Gross Profit

Gross profit for the three and nine months ended September 30, 2013 and 2012 was as follows (in thousands, except percentages):
 
 
Three Months Ended
September 30,
 
Nine Months Ended
September 30,
 
 
2013
 
2012
 
Decrease
 
2013
 
2012
 
Decrease
 
 
 
   
   
   
   
   
 
Gross profit
 
$
10,357
   
$
11,521
     
10
   
$
28,450
   
$
29,431
     
3
 
Percent of total net revenue
   
49
%
   
72
%
           
53
%
   
68
%
       

23

Our total gross profit margin for the three and nine months ended September 30, 2013 decreased by 23 and 15 percentage points to 49% and 53%, respectively, compared to 72% and 68% for the three and nine months ended September 30, 2012, respectively.  The decrease resulted from a higher proportion of hardware sales, particularly chasis-based hardware sales in the three and nine months ended September 30, 2013, higher support and service costs and amortization of acquired intangible assets.  We expect our gross profit margin to increase in the remaining quarter of the fiscal year ending December 31, 2013, as compared with the third quarter of 2013.

Operating Expenses

Operating expenses for the three and nine months ended September 30, 2013 and 2012 were as follows (in thousands, except percentages):

 
Three Months Ended
September 30,
 
Nine Months Ended
September 30,
 
 
2013
 
2012
 
Increase
 
2013
 
2012
 
Increase
 
 
 
 
 
 
 
 
Research and development
 
$
3,945
   
$
1,931
     
104
%
 
$
12,532
   
$
5,414
     
131
%
Sales and marketing
   
7,322
     
4,573
     
60
%
   
21,293
     
13,053
     
63
%
General and administrative
   
2,510
     
2,386
     
5
%
   
9,498
     
6,823
     
39
%
Total
 
$
13,777
   
$
8,890
     
55
%
 
$
43,323
   
$
25,290
     
71
%

In the three and nine months ended September 30, 2013, our total operating expenses increased to support the scale of our operations as we hired additional employees in each function of our Company, invested in testing equipment for the development of our products, invested in infrastructure, and increased the use of outside services, including legal, audit and accounting services. Additionally, our costs have increased due to the integration of Vineyard personnel and related operating costs.

We anticipate that our operating expenses will continue to increase in subsequent periods and that total operating expenses for the remaining quarter of the year ending December 31, 2013 will exceed those incurred during the third quarter of 2013.

Research and Development

Research and development expenses include costs associated with personnel focused on the development or improvement of our products, prototype materials, initial product certifications, testing equipment and software costs.  Research and development costs include sustaining and enhancement efforts for products already released and development costs associated with planned new products.  Research and development expenses for the three and nine months ended September 30, 2013 and 2012 were as follows (in thousands, except percentages):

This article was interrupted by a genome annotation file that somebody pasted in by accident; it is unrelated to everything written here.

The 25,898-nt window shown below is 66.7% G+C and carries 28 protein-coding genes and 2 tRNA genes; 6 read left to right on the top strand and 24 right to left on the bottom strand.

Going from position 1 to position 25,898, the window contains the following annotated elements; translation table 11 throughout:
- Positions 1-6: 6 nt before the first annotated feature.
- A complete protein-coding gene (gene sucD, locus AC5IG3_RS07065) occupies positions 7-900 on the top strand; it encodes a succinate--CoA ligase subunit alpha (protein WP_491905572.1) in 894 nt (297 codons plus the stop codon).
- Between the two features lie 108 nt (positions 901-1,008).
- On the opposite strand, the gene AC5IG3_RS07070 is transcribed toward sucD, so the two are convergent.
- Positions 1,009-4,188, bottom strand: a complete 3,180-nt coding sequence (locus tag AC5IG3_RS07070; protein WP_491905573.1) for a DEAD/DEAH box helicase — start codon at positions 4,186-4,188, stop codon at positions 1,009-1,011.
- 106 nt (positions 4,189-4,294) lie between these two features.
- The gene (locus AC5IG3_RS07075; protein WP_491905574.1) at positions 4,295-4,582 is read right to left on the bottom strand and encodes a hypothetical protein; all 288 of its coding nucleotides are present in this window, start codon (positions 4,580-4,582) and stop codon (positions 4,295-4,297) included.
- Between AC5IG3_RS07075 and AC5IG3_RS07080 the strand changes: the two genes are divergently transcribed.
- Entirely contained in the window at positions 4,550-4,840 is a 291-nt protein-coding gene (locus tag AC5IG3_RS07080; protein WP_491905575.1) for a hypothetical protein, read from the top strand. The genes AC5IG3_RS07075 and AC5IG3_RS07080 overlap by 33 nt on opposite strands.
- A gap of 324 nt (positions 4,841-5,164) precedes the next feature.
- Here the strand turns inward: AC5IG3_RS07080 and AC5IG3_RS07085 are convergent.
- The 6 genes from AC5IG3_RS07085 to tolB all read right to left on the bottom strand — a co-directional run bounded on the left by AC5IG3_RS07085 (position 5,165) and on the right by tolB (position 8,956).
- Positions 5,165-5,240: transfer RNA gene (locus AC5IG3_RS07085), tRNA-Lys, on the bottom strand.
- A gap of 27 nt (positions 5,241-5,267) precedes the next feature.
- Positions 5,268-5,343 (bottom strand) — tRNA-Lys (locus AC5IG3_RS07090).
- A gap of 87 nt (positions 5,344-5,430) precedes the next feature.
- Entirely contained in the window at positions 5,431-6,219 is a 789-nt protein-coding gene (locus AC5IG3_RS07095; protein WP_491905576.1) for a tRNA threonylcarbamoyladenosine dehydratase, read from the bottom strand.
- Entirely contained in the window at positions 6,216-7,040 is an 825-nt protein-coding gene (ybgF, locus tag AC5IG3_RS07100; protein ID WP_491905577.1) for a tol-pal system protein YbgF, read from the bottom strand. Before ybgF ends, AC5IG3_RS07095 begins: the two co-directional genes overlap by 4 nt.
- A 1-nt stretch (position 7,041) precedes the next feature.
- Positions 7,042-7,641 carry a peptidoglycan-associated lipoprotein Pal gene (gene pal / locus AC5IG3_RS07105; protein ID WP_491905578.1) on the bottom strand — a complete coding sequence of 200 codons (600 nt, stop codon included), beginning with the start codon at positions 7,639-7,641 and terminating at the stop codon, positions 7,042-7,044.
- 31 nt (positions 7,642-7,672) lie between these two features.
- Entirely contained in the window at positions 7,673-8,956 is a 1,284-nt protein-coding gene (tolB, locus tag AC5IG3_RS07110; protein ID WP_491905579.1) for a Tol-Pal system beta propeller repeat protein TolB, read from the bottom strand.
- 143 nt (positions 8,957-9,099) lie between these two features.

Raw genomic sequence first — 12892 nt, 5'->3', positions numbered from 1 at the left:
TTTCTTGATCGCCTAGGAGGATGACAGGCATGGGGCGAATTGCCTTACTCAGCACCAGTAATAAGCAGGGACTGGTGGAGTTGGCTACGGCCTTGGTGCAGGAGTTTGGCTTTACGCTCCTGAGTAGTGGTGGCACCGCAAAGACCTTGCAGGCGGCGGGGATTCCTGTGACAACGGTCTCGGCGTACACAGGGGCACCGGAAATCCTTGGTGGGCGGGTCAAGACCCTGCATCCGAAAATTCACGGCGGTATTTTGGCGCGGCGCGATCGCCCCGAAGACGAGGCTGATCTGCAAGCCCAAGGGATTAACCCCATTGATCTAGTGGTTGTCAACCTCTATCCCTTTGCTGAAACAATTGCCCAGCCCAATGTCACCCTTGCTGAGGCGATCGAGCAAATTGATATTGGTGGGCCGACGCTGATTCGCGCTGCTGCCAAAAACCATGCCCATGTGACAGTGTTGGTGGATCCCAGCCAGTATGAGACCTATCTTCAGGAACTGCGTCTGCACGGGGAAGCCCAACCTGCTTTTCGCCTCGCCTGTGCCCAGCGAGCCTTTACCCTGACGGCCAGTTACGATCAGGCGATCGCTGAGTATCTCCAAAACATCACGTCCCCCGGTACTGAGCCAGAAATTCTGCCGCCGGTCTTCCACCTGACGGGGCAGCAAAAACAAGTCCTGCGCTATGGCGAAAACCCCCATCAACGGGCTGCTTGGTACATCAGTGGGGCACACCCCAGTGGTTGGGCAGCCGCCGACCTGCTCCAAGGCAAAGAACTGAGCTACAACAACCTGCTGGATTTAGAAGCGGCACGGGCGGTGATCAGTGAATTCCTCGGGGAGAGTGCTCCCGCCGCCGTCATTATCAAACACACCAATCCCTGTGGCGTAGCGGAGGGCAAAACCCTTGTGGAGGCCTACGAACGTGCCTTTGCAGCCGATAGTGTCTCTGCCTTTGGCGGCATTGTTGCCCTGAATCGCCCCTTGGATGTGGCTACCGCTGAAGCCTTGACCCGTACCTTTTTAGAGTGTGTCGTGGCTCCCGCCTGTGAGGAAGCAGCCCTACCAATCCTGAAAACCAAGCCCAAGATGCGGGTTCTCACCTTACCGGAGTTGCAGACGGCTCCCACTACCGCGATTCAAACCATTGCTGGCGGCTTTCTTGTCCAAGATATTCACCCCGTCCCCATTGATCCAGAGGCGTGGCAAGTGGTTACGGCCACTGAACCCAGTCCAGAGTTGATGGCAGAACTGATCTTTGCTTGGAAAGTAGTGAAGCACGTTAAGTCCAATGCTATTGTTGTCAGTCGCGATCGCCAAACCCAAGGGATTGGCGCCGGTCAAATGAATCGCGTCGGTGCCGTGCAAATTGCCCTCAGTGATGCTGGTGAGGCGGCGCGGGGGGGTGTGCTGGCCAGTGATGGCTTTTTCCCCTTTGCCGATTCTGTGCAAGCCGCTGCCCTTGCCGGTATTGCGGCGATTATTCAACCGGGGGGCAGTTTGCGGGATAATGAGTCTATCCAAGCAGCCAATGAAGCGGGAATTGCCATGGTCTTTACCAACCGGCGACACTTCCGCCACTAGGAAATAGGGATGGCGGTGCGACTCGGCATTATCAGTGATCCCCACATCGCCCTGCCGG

Three Months Ended
September 30,
 
Nine Months Ended
September 30,
 
 
2013
 
2012
 
Increase
 
2013
 
2012
 
Increase
 
 
 
 
 
 
 
 
Research and development
 
$
3,945
   
$
1,931
     
104
%
 
$
12,532
   
$
5,414
     
131
%
As a percentage of net revenue
   
18
%
   
12
%
           
23
%
   
13
%
       

Research and development expenses for the three and nine months ended September 30, 2013 increased by $2.0 million and $7.1 million, respectively, compared to the three and nine months ended September 30, 2012 as a result of increased research and development personnel and the corresponding additional employee compensation costs, including the addition of Vineyard personnel, and amortization of deferred compensation of $0.8 million and $2.2 million, respectively, in the three and nine months ended September 30, 2013 associated with the Vineyard acquisition, as well as an increase in testing equipment costs.  The additional personnel are expected to allow us to enhance our core product features and functionality in order to support new sales and to achieve follow-on sales to our current customers.  Stock-based compensation recorded to research and development expenses in the three and nine months ended September 30, 2013 was $0.2 million and $0.9 million, respectively, compared with $0.1 million and $0.3 million, respectively, for the corresponding periods in 2012.  Research and development expenses as a percentage of revenue increased 6 and 10 percentage points for the three and nine months ended September 30, 2013, respectively, compared to the corresponding periods in 2012 primarily due to the addition of Vineyard employees.
24

Sales and Marketing

Sales and marketing expenses primarily include personnel costs, sales commissions and marketing expenses, such as trade shows, channel development and literature. Sales and marketing expenses for the three and nine months ended September 30, 2013 and 2012 were as follows (in thousands, except percentages):

 
Three Months Ended
September 30,
 
Nine Months Ended
September 30,
 
 
2013
 
2012
 
Increase
 
2013
 
2012
 
Increase
 
 
 
 
 
 
 
 
Sales and marketing
 
$
7,322
   
$
4,573
     
60
%
 
$
21,293
   
$
13,053
     
63
%
As a percentage of net revenue
   
34
%
   
28
%
           
40
%
   
30
%